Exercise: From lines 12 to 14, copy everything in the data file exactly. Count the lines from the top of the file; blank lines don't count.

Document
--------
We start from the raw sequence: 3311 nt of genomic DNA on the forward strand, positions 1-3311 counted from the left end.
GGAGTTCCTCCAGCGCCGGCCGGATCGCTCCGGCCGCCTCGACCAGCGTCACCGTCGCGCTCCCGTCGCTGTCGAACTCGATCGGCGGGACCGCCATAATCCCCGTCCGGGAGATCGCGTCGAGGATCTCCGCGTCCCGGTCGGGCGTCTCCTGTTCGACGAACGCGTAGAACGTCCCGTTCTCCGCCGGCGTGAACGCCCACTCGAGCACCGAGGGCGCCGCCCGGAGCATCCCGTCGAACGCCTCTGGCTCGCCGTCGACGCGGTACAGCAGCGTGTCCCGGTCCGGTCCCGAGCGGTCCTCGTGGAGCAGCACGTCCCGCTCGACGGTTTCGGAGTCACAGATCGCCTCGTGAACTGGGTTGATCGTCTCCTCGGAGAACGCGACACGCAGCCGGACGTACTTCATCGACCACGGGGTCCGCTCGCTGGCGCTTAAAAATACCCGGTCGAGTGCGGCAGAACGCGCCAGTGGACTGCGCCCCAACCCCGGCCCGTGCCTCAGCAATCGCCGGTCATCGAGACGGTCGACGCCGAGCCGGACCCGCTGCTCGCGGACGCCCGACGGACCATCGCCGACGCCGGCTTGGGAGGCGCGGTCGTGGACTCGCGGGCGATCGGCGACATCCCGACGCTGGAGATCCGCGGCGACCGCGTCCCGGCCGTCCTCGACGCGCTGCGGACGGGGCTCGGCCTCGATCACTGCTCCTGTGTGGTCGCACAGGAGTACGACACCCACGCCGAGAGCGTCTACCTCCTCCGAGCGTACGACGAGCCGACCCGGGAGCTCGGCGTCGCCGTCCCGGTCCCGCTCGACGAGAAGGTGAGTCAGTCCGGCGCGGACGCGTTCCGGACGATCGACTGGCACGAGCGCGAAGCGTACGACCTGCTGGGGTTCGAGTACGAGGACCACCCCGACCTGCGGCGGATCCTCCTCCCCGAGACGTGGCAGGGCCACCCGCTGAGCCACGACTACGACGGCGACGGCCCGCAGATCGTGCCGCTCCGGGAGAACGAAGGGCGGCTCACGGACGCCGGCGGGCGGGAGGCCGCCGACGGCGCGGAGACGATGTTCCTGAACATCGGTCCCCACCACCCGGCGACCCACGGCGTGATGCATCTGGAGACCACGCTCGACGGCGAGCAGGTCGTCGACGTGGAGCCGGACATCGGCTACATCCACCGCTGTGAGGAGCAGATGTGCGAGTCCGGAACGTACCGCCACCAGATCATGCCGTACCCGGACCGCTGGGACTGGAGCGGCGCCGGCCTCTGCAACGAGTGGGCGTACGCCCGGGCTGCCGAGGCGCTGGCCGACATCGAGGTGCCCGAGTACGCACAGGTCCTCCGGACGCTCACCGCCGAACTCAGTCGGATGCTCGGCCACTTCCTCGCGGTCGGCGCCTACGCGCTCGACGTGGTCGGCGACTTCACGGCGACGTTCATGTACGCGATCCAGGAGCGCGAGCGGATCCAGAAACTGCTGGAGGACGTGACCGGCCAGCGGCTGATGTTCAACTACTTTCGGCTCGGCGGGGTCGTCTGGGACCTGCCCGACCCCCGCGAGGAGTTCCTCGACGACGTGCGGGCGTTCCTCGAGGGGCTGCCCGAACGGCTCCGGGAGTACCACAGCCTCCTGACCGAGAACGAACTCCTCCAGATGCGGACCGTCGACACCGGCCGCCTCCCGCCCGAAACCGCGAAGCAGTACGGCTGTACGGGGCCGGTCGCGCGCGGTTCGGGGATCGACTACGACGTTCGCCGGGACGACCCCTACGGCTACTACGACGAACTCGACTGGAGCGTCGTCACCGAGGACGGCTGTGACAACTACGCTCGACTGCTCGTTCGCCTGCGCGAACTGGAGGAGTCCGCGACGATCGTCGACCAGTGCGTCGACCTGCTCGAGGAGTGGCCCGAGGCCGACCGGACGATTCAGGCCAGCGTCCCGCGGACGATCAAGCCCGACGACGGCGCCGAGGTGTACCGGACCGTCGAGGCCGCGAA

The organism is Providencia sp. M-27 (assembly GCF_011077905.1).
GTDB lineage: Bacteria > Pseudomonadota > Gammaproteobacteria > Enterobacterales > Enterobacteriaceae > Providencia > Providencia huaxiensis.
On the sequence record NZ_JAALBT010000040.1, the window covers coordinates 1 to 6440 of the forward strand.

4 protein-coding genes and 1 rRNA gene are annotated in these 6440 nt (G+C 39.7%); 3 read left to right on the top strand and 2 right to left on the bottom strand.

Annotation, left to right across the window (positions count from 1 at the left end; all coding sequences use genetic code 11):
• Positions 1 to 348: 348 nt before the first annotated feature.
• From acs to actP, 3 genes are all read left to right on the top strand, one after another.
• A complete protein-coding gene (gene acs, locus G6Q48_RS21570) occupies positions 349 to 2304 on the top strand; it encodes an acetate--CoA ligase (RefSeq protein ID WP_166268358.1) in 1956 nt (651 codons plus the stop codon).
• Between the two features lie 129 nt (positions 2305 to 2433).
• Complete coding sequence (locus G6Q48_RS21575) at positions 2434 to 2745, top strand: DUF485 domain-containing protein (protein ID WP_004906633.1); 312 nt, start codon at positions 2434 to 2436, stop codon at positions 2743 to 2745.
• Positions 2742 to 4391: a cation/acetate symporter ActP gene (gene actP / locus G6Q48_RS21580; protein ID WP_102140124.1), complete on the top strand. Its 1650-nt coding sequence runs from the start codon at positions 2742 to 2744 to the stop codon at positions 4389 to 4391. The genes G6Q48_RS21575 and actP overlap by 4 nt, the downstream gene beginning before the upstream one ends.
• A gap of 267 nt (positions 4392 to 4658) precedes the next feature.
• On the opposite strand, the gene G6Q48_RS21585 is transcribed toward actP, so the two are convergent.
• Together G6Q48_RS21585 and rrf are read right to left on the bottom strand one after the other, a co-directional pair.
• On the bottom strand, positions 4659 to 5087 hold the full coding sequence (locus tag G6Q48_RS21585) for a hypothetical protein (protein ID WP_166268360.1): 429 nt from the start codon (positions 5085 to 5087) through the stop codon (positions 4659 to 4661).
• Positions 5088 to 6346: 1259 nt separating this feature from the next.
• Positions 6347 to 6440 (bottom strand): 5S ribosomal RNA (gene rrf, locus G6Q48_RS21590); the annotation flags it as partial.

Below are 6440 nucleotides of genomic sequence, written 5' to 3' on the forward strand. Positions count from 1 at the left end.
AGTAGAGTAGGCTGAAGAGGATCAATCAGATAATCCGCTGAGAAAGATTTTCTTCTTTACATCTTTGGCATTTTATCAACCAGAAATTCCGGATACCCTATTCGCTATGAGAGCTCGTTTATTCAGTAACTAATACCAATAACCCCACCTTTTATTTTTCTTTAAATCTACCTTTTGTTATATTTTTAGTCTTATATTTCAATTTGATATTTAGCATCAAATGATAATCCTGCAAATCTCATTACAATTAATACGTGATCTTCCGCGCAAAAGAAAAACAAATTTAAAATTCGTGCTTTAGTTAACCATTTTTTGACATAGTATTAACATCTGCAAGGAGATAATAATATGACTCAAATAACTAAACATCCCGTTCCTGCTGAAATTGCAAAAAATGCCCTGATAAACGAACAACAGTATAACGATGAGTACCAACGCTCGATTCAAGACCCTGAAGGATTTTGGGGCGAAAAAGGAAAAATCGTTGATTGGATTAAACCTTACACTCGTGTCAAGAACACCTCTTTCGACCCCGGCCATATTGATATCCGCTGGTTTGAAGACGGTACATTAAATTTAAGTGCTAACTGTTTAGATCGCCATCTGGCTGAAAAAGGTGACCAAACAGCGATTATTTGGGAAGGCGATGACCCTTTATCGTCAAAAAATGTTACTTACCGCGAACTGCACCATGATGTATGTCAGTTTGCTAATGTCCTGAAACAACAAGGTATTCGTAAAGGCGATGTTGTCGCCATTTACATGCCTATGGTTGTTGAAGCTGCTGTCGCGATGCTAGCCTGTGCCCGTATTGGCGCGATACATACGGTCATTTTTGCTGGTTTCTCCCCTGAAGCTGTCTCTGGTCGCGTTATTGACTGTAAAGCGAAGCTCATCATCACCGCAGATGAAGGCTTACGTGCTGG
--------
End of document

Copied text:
• Complete coding sequence (locus G6Q48_RS21575) at positions 2434 to 2745, top strand: DUF485 domain-containing protein (protein ID WP_004906633.1); 312 nt, start codon at positions 2434 to 2436, stop codon at positions 2743 to 2745.
• Positions 2742 to 4391: a cation/acetate symporter ActP gene (gene actP / locus G6Q48_RS21580; protein ID WP_102140124.1), complete on the top strand. Its 1650-nt coding sequence runs from the start codon at positions 2742 to 2744 to the stop codon at positions 4389 to 4391. The genes G6Q48_RS21575 and actP overlap by 4 nt, the downstream gene beginning before the upstream one ends.
• A gap of 267 nt (positions 4392 to 4658) precedes the next feature.